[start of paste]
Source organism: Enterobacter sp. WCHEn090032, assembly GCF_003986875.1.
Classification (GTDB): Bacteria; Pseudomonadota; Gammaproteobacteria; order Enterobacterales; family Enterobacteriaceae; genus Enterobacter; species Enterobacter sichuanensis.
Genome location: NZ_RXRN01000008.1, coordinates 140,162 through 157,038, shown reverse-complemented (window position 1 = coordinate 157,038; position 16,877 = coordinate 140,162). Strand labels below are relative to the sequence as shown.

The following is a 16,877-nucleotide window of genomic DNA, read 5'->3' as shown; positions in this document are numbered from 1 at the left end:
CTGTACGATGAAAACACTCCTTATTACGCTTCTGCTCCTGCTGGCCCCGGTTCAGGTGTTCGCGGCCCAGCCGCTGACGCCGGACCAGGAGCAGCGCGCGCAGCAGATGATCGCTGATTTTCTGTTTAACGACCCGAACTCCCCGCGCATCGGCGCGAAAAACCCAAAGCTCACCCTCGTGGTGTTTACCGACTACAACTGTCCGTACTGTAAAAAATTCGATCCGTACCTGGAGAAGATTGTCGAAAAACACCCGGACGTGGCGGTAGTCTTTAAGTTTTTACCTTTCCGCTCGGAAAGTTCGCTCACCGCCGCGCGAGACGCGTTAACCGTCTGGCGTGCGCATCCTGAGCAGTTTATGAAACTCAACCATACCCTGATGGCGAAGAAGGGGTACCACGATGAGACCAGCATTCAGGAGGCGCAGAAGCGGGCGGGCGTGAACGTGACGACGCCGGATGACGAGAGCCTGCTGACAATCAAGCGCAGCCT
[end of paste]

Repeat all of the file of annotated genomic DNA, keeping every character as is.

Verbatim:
Source organism: Enterobacter sp. WCHEn090032, assembly GCF_003986875.1.
Classification (GTDB): Bacteria; Pseudomonadota; Gammaproteobacteria; order Enterobacterales; family Enterobacteriaceae; genus Enterobacter; species Enterobacter sichuanensis.
Genome location: NZ_RXRN01000008.1, coordinates 140,162 through 157,038, shown reverse-complemented (window position 1 = coordinate 157,038; position 16,877 = coordinate 140,162). Strand labels below are relative to the sequence as shown.

The following is a 16,877-nucleotide window of genomic DNA, read 5'->3' as shown; positions in this document are numbered from 1 at the left end:
CTGTACGATGAAAACACTCCTTATTACGCTTCTGCTCCTGCTGGCCCCGGTTCAGGTGTTCGCGGCCCAGCCGCTGACGCCGGACCAGGAGCAGCGCGCGCAGCAGATGATCGCTGATTTTCTGTTTAACGACCCGAACTCCCCGCGCATCGGCGCGAAAAACCCAAAGCTCACCCTCGTGGTGTTTACCGACTACAACTGTCCGTACTGTAAAAAATTCGATCCGTACCTGGAGAAGATTGTCGAAAAACACCCGGACGTGGCGGTAGTCTTTAAGTTTTTACCTTTCCGCTCGGAAAGTTCGCTCACCGCCGCGCGAGACGCGTTAACCGTCTGGCGTGCGCATCCTGAGCAGTTTATGAAACTCAACCATACCCTGATGGCGAAGAAGGGGTACCACGATGAGACCAGCATTCAGGAGGCGCAGAAGCGGGCGGGCGTGAACGTGACGACGCCGGATGACGAGAGCCTGCTGACAATCAAGCGCAGCCT